Treasury of Games: How to decide what to play?

You may be a GM with too many game ideas to run, or part of a gaming group with multiple GMs vying for people’s limited free time. If you are lucky enough to have multiple games to choose from, it sucks to have to choose, but with a fair method everyone can game happy.  Have a pitch night with your gamers to decide what games will be played!

The Pitch: Each person who wants to GM will have up to 15 minutes to sell the game idea. Take your audience into account when doing this, and make sure to sell the game you’ll be running, not simply the system you’ll be using for it or yourself as a GM. The essential rule of the pitch, however, is that you must build up the game on its own merits; comparisons with what others plan to run, or appeals to particular players based on their tastes or habits or your relationship with them are not allowed in the Pitch. Those things may play a role in who votes for what in the end, but the idea of making a Pitch is to overcome those tendencies, not strengthen them.

The Sign-Up Sheet: On this sheet, there will be a paragraph or so describing the game, reminding people what they’re signing up for. It will list the GM’s name. It ought to list the expected running length of the game, as this will be a key selling point, indicating a strong story-arc plan on the GM’s part. Everybody except for the GM will sign in one of three spots:

“I would play this” – marked PLAY, these are up-votes, plain and simple. Voting for a game means you commit to show up for as long as it runs, if it is the game chosen by the majority.

“I’d give it a shot” – marked TRY, this is an abstention. By signing here, your vote will be counted only for tie-breaking purposes. This vote means that if this game is chosen, you will at least show up to try it for the first two or three sessions, because while the game doesn’t push your buttons specifically, you enjoy socializing with us on Tuesday nights, and the game doesn’t push you away too much for that.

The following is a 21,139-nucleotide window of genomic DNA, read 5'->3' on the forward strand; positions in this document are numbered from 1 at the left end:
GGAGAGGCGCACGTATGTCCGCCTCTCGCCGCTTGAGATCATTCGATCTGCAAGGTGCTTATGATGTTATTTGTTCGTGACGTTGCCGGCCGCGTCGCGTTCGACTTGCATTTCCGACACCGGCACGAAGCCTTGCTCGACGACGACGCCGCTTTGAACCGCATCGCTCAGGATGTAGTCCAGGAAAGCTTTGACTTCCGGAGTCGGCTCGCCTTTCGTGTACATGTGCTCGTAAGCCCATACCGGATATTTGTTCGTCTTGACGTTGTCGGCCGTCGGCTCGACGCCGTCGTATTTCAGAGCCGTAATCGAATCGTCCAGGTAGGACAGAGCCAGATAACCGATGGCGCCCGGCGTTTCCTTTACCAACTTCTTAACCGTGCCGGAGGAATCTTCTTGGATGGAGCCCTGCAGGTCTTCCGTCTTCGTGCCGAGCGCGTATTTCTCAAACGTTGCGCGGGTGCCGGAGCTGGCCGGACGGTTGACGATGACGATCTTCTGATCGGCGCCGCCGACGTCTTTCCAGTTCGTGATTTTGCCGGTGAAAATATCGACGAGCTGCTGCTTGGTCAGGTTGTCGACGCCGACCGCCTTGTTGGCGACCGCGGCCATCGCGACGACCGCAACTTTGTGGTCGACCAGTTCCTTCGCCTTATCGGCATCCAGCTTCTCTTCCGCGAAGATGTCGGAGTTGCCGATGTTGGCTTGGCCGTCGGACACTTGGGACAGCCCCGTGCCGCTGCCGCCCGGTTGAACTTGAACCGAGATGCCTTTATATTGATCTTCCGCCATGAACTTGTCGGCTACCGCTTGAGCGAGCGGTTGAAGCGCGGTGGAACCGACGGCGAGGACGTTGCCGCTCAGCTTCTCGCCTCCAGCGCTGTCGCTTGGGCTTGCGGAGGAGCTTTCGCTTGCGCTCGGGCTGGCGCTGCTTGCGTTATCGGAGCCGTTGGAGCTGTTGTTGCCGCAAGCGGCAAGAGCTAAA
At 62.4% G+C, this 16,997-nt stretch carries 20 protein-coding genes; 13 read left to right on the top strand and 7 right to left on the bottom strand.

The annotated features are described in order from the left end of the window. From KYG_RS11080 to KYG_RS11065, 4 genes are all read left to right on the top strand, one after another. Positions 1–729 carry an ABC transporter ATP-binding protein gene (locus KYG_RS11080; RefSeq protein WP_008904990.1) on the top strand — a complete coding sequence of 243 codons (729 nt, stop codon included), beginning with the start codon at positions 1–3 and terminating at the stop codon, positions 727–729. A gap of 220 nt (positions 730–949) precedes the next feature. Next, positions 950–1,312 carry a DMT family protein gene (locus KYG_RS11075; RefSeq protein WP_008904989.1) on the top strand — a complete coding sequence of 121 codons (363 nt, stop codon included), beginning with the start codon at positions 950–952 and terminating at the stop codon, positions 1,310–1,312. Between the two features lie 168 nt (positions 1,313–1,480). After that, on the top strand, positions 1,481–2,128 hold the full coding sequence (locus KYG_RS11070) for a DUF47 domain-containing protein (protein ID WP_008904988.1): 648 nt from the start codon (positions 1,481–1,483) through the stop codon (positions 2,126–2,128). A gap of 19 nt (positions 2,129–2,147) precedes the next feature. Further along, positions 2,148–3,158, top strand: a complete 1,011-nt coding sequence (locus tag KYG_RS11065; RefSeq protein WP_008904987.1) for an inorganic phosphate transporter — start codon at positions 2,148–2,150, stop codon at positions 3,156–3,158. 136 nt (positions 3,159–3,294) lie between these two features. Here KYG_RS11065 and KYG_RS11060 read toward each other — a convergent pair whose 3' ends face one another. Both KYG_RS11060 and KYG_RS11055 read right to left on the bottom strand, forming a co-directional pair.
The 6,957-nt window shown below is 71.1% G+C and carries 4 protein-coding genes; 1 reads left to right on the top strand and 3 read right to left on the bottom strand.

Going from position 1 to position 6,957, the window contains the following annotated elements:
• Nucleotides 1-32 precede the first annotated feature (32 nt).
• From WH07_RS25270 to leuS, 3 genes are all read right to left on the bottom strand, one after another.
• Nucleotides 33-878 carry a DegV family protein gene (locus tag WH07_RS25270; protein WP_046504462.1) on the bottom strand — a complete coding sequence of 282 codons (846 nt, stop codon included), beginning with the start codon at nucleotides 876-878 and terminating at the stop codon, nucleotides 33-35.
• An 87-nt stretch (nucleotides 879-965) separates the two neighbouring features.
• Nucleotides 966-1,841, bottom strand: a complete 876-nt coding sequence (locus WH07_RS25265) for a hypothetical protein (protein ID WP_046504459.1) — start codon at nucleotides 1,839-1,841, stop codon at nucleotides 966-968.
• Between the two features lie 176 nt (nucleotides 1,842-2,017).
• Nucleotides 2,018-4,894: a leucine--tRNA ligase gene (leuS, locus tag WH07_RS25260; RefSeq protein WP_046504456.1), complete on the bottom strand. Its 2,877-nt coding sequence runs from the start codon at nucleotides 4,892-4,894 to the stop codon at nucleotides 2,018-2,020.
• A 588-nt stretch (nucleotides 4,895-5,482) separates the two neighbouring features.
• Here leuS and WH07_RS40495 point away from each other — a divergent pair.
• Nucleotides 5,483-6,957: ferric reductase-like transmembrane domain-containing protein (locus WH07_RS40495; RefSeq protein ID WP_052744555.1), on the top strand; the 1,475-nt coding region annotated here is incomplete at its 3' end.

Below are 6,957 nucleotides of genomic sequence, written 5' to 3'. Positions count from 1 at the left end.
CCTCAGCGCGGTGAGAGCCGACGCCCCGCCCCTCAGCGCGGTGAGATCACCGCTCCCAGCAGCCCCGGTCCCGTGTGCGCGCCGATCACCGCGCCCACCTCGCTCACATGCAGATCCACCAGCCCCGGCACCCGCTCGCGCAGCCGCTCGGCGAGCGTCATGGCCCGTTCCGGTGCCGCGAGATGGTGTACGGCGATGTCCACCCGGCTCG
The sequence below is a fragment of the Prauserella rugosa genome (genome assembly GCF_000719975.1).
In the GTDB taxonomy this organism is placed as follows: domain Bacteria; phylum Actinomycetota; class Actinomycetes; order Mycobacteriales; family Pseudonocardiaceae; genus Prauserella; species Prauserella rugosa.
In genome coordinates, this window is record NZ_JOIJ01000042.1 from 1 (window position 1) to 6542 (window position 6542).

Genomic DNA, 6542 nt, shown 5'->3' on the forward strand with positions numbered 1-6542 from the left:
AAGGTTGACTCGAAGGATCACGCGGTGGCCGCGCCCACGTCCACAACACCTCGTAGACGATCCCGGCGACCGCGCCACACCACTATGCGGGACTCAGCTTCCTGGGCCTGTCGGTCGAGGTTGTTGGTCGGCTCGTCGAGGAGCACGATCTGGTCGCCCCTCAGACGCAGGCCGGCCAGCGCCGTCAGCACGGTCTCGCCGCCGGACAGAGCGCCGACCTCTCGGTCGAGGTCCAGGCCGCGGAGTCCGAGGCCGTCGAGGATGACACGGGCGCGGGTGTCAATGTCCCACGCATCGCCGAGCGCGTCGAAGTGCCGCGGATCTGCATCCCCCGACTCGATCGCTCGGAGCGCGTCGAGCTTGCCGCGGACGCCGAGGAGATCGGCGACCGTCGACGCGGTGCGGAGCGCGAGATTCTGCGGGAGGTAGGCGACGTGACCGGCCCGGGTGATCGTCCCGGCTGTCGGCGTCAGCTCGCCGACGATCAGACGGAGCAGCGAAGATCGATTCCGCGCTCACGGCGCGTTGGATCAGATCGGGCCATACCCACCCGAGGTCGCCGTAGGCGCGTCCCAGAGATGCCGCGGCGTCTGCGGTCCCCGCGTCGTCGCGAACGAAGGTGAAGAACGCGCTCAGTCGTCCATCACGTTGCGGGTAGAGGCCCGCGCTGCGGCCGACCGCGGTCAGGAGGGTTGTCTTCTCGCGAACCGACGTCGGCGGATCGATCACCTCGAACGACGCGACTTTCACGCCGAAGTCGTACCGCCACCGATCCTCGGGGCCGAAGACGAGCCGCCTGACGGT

“I would not play this” – marked BOW OUT, this is also an abstention. By signing here, your vote will be counted only for tie-breaking purposes as well! However, this vote commits to not showing up on Tuesday nights for the duration of the game in question if it is chosen. In other words, this game is so uninteresting or sounds actively un-fun that you would rather stay home and/or seek other entertainment than hang out with your friends here while playing it.

Tallying Votes: The game with the most names in the PLAY column will be chosen, no matter the names in the TRY and BOW OUT columns. If one game gets 3 PLAY votes, and the most another game gets is 2 PLAY votes, then the game with 3 PLAY will run even if it got 5 BOW OUT votes and one of the games with 2 PLAY votes got 6 TRY votes. In other words, players enthusiastic enough to commit to the game will be given more weight than those who would merely try, or those who do not wish to play.

Breaking Ties: In the case of tied PLAY votes for the most popular game, the game with the better TRY/BOW OUT ratio will be chosen. So if two games each received 4 PLAY votes, but one received 2 TRY and 2 BOW OUT, while the other received 4 TRY votes, then the latter game would be chosen.

The advantage to this method, similar to this “Approval Voting” method explained by CGP Grey, is that you end up with the most enthusiastic players in your game. Adding the option to drop out and do something else with the free time ensures you won’t have any grudging/whining players cluttering up your gaming table as well. And there’s no reason you can’t invite them to the next pitch night – your friendship with them will probably be all the better for not making them play a game they don’t like.

Ian Price is the creator of Kitsune: of Foxes and Fools and Bad Decisions, and has contributed to the Ghouls, Carthians, and Chronicler’s Guide books for Vampire: The Requiem.